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Important Agricultural Developments by former PM Indira Gandhi that Strengthened Indian Agriculture

Today marks 103rd birth anniversary of Indira Gandhi and when we look on India’s self-sufficiency in food and many sectors of agriculture owes to the Green Revolution that Indira Gandhi mentored.

Pritam Kashyap

Today (19 November 2020) marks 103rd birth anniversary of late former Prime Minister Indira Gandhi. India’s self-sufficiency in food and different sectors of agriculture owes to the Green Revolution that our late Prime Minister had mentored. Indira Gandhi encouraged Indian scientists to collaborate with their international counterparts; her policies resulted in Indian farmers adopting new varieties with great enthusiasm. 

After the death of Lal Bahadur Shastri who encouraged India to start farming practices by the slogan of Jai Kisan-Jai Jawan. She didn’t give up to but continued Shastri legacy and for this, it required bold political leadership and far-sightedness, which she provided from the very start of her first term as Prime Minister in 1966. As a result of her programmes, over the years India converted a less dependency on imported food and agricultural products to becoming an exporter of many agricultural products.

The Green Revolution in India was one of the important pieces of Indira’s radical programme in the mid and late sixties along with that she also focused on (from the Frank Mcdougall Memorial Lecture to the Food & Agriculture Organization by Indira Gandhi):  

  • Implementing schemes to lessen poverty, especially in backward areas and among the weakest sections of the population by the development of the rural areas; generating employment and purchasing power; and transferring the productive assets of land and livestock to them.

  • Promoting agricultural research which is suited to local conditions, and taking its benefits to the field through 'Lab to Land' and other programmes.

  • Increasing agricultural production in all its aspects by enlarging the area under irrigation; more inputs, particularly credit, remunerative prices to farmers, and facilities for marketing, storage, processing and transportation.

  • A food management programme which involves adequate buffer stocks, proper storage, and an extensive public distribution system to make foodgrains available at assured prices to consumers all over the country.

Minimum support prices were announced and implemented along with many other programmes like the National Demonstration Programme & programmes of All India Radio & Doordarshan like Krishi Darshan aroused great enthusiasm among farmers, as a result of which High-Yielding Varieties Programme became a mass movement. Therefore, new technologies, appropriate services, farmer-centre public policies and farmer’s enthusiasm together led to the birth of a Green Revolution symphony.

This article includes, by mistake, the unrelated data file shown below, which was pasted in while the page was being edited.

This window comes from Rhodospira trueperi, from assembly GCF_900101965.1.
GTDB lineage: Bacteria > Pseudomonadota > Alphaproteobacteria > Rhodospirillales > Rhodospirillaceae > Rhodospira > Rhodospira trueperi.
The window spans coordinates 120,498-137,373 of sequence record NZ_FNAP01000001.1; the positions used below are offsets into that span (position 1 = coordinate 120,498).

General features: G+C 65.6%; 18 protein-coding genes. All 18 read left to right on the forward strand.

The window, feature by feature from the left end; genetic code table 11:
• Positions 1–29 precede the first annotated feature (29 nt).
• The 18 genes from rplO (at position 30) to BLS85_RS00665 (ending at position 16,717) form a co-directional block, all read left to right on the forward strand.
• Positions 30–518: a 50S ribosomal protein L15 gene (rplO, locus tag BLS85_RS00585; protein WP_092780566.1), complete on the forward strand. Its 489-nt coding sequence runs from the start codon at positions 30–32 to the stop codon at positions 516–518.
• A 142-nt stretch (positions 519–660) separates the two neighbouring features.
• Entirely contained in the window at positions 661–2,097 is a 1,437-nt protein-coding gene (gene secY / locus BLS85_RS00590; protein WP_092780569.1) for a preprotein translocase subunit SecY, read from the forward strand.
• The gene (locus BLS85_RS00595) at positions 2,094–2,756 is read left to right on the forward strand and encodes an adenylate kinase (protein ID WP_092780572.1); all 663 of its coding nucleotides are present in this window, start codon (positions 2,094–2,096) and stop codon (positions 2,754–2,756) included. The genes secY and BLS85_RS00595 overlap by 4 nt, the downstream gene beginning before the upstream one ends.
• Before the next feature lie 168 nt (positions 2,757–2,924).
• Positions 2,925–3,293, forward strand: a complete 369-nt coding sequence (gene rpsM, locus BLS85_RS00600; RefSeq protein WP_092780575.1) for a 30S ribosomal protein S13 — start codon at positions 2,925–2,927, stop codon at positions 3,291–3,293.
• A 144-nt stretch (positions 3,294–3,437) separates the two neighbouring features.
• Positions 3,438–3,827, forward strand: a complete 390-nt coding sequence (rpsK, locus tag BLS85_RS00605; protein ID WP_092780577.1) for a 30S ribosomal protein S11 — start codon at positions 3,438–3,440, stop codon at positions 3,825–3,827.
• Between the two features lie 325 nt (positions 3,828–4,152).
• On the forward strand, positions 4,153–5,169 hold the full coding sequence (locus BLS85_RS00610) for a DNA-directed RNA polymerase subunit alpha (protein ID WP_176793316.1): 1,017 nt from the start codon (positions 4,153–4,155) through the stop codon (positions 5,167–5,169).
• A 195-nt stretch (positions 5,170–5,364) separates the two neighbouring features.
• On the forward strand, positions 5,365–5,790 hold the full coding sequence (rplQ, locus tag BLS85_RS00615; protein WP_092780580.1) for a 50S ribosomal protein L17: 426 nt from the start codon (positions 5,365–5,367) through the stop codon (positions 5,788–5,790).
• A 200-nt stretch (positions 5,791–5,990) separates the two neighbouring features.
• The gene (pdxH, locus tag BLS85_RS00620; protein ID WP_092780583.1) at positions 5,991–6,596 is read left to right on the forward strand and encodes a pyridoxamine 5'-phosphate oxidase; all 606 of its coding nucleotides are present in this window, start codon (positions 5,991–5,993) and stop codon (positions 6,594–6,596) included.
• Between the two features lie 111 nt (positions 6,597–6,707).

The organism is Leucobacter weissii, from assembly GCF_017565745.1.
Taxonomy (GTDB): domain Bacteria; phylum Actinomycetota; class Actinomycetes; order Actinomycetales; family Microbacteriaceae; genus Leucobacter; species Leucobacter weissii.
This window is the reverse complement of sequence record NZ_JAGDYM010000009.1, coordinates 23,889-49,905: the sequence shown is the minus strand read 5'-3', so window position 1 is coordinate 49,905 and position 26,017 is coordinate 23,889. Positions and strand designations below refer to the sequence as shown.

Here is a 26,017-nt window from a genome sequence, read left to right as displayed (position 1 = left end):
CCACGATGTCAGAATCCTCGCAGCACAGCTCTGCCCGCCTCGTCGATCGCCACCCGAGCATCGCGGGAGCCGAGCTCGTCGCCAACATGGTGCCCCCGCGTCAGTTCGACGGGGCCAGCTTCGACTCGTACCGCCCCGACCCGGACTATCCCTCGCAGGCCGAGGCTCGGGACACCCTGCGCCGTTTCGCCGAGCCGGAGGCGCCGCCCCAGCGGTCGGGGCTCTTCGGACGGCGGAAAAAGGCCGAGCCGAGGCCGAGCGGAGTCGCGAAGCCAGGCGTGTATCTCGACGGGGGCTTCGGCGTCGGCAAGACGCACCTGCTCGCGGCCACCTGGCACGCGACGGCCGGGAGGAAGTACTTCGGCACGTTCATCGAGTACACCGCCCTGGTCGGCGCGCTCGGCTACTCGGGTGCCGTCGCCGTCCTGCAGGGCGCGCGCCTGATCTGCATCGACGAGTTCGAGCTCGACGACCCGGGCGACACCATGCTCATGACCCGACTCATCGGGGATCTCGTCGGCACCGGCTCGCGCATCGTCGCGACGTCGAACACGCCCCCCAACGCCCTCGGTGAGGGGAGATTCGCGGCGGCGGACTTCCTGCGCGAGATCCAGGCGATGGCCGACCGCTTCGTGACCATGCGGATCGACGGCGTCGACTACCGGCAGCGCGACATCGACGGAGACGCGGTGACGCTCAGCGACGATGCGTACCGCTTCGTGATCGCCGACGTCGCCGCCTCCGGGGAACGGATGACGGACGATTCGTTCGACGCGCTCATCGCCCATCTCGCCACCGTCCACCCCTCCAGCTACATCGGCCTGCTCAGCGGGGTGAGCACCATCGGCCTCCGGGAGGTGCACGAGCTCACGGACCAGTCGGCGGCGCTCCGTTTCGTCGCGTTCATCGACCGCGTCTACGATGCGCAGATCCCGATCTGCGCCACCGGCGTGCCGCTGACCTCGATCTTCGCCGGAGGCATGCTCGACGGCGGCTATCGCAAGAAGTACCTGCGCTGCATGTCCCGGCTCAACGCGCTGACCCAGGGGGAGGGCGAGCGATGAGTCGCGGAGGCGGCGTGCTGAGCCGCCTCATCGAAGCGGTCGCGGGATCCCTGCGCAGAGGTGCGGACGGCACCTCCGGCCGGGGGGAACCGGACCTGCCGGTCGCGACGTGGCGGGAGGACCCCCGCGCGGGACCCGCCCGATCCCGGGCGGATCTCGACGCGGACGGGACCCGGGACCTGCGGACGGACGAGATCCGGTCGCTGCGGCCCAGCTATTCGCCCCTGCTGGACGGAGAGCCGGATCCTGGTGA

She made the Green Revolution a key government priority and along with the new hybrid seeds, initiated state subsidies, the provision of electrical power, water, fertilisers and credit to farmers and agricultural income was also not taxable.

The result was that India became self-sufficient in food which is a heartfelt aim for Indira after American President Johnson’s erratic and condition-laden food aid.

The government investment in agriculture also went up sharply and the institutional finance made available to agriculture doubled between 1968 to 1973. At the same time, public investment, institutional credit, remunerative prices and the availability of the new technology at low prices was also made available which increased the profitability of private investment by farmers and consequently, the total gross capital formation in agriculture proceeded at a faster pace. 

The results of this new strategy were witnessed within a short period of time between 1967-68 and 1970-71 when food grain production increased by thirty-seven per cent and subsequently net imports of food items fell from 10.3 million tonnes in 1966 to 3.6 million in 1970. Indeed, food availability increased from 73.5 million tonnes to 99.5 million over the same period. By the eighties, not only was India self-sufficient with food stocks of over 30 million tonnes but also exporting food to pay off its loans or loaning it to food-deficit countries.

To look back, the decade of the 1960s this marked a turning point in our agricultural history by former PM Indira Gandhi. Born on November 19, 1917, in Allahabad, Indira Gandhi was the daughter of Jawaharlal Nehru, country's first Prime Minister. She served as the first and only woman prime minister of the nation from January 1966 to March 1977 and again from January 1980 until her assassination on October 31, 1984.

“Even if I died in the service of the nation, I would be proud of it. Every drop of my blood will contribute to the growth of this nation and make it strong” ~ Indira Gandhi

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